Questions to consider for retirement needs


April 09, 1995|By Michael Gisriel

Q: My wife and I are approaching retirement. We are both in our early 60s and have two grown children and five grandchildren. We own our home and the mortgage is almost paid off. For estate planning purposes, are we better off selling our home now and taking our $125,000 one-time capital-gains-tax exclusion, or should we keep the house and let it pass to our heirs through our estate. What do you think?

Dean Wistling, Pasadena

A: First, you should know that married couples are permitted to defer their estate tax bill until the death of the second or surviving spouse.

Also, since under existing federal law virtually every American is given a $600,000 unified credit to offset any federal estate tax due, married couples generally will not pay any federal estate tax until their combined estates exceed $1.2 million. Thus, the only issue regarding selling your house and taking your one-time tax-free $125,000 gain from the sale is whether you need the cash for retirement.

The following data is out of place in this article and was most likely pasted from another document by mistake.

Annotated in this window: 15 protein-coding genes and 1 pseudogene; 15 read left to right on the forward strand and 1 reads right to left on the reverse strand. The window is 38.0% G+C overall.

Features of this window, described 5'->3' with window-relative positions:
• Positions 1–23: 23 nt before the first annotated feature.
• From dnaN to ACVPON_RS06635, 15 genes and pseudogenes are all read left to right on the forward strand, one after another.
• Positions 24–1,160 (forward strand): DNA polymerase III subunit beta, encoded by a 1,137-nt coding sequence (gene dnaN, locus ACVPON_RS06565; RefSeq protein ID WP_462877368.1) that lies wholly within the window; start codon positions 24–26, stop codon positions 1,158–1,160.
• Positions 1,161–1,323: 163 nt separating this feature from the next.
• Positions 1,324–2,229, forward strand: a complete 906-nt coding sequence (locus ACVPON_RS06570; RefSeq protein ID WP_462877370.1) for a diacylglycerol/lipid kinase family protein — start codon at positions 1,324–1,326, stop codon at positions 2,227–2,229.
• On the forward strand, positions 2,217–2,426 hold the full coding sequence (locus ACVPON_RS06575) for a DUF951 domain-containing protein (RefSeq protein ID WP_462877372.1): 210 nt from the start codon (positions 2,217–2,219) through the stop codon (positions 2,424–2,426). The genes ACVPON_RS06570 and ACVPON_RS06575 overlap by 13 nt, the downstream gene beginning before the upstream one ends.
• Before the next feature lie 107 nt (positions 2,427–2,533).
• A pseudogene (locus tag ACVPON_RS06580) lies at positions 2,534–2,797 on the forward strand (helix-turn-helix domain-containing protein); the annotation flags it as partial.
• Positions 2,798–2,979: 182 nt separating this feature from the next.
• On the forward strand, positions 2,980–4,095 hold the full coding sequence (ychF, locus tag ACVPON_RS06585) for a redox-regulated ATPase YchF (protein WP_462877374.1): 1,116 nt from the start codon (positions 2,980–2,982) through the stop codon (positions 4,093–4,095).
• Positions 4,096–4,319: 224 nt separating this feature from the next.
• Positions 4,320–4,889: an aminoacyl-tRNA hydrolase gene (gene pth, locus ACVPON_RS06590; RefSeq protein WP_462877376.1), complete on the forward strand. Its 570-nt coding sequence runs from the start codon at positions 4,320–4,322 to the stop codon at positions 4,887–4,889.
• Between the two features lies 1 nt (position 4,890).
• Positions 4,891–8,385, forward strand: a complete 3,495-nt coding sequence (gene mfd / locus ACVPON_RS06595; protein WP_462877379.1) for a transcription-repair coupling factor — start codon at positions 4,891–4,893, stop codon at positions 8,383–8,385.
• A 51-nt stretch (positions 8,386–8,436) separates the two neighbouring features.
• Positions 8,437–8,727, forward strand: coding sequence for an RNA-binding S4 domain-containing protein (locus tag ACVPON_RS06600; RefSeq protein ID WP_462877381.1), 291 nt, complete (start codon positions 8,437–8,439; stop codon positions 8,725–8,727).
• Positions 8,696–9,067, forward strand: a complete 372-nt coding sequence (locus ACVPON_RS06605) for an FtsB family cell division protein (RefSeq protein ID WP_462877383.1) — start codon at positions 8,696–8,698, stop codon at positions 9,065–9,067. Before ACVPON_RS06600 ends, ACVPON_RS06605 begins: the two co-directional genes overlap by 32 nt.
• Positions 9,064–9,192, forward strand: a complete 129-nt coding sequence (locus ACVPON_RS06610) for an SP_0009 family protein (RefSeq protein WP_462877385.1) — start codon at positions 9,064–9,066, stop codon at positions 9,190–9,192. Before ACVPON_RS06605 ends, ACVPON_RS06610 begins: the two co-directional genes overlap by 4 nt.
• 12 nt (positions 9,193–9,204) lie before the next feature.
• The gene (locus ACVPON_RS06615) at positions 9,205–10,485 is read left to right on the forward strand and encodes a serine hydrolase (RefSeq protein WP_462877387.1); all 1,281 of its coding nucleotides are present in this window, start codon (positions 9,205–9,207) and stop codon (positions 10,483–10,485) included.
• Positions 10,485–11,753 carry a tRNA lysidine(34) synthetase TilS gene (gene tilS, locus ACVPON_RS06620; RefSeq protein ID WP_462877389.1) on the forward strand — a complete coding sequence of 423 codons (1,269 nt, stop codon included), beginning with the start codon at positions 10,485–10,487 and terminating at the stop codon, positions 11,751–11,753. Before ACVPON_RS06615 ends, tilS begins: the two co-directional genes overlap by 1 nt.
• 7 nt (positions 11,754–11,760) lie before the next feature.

Therefore, the key questions for you and your wife to answer are: Do you want to stay and live in your present house? Or do you want to stay and have the house pass to your heirs after you and your wife both pass away? Or do you need the cash for retirement, which the one-time $125,000 capital gains exclusion would bring? Or are you comfortable enough with retirement income to be able to remain in the house?

Q: What is the status of the "lead paint registration" program for rental property passed by the legislature last year?

Robert Hurwitz, Baltimore

A: The law, passed last year, requires owners of older rental properties to take certain actions to provide a supply of low-cost, lead-safe rental housing and allow those qualifying landlords to obtain limited liability protection and more affordable insurance.

The Maryland Department of the Environment (MDE) is in the final stages of drafting regulations to implement the program.

To find out if a particular rental unit needs to be registered, or for more information about the program, call the MDE's Lead Poisoning Prevention Program at (410) 631-3845.

Baltimore Sun Articles
Please note the green-lined linked article text has been applied commercially without any involvement from our newsroom editors, reporters or any other editorial staff.